Nov 192010

I had talked about this with friends in the past. It is basically the citation format equivalent of a vCard. It should allow simple swapping of citation or citation-like information. It should be built on open standards, perhaps using the Dublin Core as the basic semantics. It might also use something like the Netscape RSS.

vCite must be XML-based. It should be able to hook into a hypertext link (perhaps as a XLINK or in some extension of ANCHOR tag) that allows a vCite block to be “grabbed” by another application. This might be things like:

– an automatic citation scanner used to compile link directories (useful for collaborative filtering)
– bookmark manager
– enhanced subject gateway or hypertext link display (cursor over and see a structured catalog entry for the link).
– exchange of vCites between a range of applications, for example, sending a catalog URL to a customer PDA much like the vCard allows a user to send a business card.

One can imagine going into a store with a PDA and then allowing a user to have selected items automatically forward their descriptions for later review and comparison shopping.

Students would be able to grab vCites from library catalogs as a simple transportable and interoperable set of semantics that they could then use for creating bibliographies.

Promoting this development would allow a user to catalog a link or some record and then share it more easily. Since users and automated tools would be the ones disseminating the vCite, the onus is on the originator to ensure a useful, accurate vCite. This helps encourage stronger linkages and fewer transcription and other errors in sharing citation information.


Citation analysis seems underutilized for information retrieval to me. Why don’t organizations use citation analysis to figure out what important things were referenced in their particular area of interest and use this information to help determine things like digitization priorities (like making sure the most important and cited articles/texts are available to their users) or to create secondary “survey” products like annual compilations of important stuff.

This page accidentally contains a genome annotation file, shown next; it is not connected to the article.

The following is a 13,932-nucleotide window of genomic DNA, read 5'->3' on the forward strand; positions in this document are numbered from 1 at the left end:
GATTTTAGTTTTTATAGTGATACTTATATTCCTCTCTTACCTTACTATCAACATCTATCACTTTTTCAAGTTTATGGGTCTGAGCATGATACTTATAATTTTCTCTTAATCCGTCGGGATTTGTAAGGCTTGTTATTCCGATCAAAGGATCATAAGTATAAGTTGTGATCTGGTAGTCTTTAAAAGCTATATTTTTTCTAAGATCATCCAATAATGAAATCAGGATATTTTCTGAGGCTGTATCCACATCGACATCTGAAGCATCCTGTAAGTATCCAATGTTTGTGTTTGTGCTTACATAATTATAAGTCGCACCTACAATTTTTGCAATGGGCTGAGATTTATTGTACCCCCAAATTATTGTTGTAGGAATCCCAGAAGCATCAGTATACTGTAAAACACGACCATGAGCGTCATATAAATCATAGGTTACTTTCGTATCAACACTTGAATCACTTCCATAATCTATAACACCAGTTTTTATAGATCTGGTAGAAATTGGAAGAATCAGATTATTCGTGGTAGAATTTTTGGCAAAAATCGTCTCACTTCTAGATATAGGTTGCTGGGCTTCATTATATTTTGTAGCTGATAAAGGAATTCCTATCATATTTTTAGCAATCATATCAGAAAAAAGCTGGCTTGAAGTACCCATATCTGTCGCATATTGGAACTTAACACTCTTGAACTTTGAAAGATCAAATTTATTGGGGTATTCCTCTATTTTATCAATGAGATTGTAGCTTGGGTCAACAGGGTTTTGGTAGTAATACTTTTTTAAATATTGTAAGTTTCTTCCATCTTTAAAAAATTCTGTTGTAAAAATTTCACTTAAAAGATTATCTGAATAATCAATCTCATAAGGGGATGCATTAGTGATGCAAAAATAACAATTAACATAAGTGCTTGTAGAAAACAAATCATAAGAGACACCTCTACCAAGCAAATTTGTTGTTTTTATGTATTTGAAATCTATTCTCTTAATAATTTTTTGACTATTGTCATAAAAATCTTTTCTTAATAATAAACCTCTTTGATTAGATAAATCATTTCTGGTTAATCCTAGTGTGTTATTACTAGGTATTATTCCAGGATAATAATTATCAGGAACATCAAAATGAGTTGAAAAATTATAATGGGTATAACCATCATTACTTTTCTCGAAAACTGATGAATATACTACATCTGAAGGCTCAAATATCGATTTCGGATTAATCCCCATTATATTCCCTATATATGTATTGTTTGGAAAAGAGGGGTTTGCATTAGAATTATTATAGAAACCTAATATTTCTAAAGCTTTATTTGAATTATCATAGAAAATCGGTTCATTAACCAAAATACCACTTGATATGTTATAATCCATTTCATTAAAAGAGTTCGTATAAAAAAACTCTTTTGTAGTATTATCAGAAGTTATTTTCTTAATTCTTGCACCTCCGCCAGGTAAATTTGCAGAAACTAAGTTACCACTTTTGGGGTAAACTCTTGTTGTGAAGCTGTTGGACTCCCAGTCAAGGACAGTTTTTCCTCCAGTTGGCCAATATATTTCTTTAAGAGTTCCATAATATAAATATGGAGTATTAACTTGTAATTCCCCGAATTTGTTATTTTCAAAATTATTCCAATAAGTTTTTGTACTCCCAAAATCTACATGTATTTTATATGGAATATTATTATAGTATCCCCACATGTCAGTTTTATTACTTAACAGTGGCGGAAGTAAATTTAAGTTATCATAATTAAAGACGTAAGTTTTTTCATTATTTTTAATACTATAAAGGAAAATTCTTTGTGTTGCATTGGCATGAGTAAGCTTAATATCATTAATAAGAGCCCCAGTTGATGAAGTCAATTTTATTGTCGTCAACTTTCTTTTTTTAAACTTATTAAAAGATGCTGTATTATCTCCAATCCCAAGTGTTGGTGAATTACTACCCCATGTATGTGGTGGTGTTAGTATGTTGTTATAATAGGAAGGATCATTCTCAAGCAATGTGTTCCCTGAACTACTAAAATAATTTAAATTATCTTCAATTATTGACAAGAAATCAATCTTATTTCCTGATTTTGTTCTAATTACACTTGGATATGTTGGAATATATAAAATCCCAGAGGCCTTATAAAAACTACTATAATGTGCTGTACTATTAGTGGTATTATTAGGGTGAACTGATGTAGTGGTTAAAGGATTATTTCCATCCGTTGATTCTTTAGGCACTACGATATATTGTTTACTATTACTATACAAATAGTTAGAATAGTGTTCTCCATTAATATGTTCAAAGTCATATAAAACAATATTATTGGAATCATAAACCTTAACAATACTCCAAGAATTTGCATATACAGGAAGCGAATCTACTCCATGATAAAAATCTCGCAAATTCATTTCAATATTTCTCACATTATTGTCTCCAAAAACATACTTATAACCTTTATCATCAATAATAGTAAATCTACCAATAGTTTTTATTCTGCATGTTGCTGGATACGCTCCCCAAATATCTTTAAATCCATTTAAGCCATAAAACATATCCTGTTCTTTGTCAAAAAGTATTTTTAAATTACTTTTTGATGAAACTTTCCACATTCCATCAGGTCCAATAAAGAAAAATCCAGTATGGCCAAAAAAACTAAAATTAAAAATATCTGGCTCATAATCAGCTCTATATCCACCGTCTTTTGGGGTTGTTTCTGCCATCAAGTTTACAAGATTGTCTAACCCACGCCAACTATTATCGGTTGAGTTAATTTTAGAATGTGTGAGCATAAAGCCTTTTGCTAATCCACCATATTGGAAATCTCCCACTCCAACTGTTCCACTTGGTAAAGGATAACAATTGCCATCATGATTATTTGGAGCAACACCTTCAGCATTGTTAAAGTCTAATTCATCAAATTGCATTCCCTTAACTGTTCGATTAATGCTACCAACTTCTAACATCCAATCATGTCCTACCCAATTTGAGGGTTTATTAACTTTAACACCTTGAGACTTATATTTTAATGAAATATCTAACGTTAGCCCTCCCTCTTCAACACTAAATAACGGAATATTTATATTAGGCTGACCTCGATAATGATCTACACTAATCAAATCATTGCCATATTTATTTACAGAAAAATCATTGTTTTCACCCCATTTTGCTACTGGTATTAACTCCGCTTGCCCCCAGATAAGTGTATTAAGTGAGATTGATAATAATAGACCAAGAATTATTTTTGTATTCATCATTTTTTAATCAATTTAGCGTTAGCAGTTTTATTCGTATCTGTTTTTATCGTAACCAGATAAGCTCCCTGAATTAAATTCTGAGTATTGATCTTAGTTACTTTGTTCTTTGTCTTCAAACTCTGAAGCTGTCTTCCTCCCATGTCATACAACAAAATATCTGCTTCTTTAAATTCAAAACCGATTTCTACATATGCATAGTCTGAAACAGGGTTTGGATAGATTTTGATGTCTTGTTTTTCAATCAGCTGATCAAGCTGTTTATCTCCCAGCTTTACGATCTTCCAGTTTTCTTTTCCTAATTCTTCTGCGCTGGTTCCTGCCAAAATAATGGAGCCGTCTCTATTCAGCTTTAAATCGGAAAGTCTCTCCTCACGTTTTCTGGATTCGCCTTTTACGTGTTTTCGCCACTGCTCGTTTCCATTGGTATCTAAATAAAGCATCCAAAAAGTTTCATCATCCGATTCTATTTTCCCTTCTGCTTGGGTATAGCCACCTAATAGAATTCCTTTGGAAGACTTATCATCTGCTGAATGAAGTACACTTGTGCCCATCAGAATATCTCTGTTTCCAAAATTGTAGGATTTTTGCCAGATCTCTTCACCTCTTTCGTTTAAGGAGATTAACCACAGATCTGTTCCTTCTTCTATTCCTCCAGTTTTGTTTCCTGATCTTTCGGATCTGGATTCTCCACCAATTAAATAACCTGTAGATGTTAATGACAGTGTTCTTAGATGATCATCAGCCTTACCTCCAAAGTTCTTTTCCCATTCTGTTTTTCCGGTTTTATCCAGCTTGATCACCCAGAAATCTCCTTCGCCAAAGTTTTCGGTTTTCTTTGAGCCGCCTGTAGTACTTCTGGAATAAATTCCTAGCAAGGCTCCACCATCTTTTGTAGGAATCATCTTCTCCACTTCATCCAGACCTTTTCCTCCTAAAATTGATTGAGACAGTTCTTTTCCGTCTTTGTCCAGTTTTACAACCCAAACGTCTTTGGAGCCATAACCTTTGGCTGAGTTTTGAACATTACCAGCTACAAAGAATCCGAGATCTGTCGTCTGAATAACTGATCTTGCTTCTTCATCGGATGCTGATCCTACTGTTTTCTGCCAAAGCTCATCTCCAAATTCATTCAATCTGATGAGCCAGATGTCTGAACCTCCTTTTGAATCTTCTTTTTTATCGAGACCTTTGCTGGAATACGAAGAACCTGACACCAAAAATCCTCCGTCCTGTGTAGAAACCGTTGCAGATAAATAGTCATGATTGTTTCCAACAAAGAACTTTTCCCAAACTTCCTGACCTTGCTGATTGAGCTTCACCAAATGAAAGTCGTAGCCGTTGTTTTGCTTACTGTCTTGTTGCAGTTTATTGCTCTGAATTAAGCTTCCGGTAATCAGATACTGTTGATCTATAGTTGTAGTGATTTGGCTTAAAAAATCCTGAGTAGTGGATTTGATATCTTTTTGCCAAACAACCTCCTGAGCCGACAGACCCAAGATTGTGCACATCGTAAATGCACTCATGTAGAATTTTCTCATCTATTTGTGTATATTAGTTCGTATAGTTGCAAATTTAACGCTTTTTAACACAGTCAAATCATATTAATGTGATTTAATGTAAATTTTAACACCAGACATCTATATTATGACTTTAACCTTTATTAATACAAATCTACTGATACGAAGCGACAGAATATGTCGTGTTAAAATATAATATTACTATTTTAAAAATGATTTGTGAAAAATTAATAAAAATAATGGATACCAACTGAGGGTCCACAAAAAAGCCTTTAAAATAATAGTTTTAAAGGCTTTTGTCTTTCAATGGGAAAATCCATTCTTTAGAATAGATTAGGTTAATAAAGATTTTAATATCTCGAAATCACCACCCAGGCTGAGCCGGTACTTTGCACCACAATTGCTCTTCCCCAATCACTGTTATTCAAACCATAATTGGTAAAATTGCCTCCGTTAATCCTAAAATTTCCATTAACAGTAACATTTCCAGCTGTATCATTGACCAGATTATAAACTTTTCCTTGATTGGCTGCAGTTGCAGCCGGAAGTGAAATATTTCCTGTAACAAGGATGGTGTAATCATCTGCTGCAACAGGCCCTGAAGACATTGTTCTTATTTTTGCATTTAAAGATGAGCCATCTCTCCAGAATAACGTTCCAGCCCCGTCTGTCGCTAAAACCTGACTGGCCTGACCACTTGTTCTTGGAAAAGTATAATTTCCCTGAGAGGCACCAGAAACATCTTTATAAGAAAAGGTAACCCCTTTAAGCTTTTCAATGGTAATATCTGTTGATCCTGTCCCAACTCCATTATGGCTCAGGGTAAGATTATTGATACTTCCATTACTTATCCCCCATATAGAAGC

Now if only we had a mechanism to clearly identify what portions of documents that people stop and reference, then we have something interesting. Too bad electronic highlighting is so crude. It would be useful if we could have highlighting in browsers and have it used for automatic notetaking or summarization. Rather than just saving links (which are terribly unstructured) the objective should be to capture anything and summarize and/or catalog.

Here again is where my idea of vCite would really be helpful.

Citations online. Why have programs like Endnote/Procite on the desktop? Why not make them accessible from anywhere on the web and allow users to have a variety of outputs (HTML, PDF, .doc, RTF) and let them chose the citation style as well.

This would be a useful service and allow notetaking from anywhere.

It would be useful to be able to upload a local file and to download one as well. Import from Procite/Endnote would also be a great feature to have. Work with ISI to develop the product?

One objective is to support scholarly and educational work.
Another is personal subject trees: how to manage links better is the objective here.

Another twist might be to make this an online bookmark manager. Allow users to move their bookmarks to a central repository (saves them in the event of an accidental overwrite) and to make all or portions of their links accessible. If this were matched with vocabulary tools online for creating personal heirarchies
and automatic linkchecking, and even metadata cataloging, then I think there is a nice application environment here.

How to make money? It must be a subscription service purchased either by single users or institutions. Viral market by providing a limited service for users (100 citations/200 links, etc).

Existing citation management tools are lame and have not advanced significantly.

Performance must be great.

It would be useful to allow users to define access for various parts of their personal bookmarks, subject trees,

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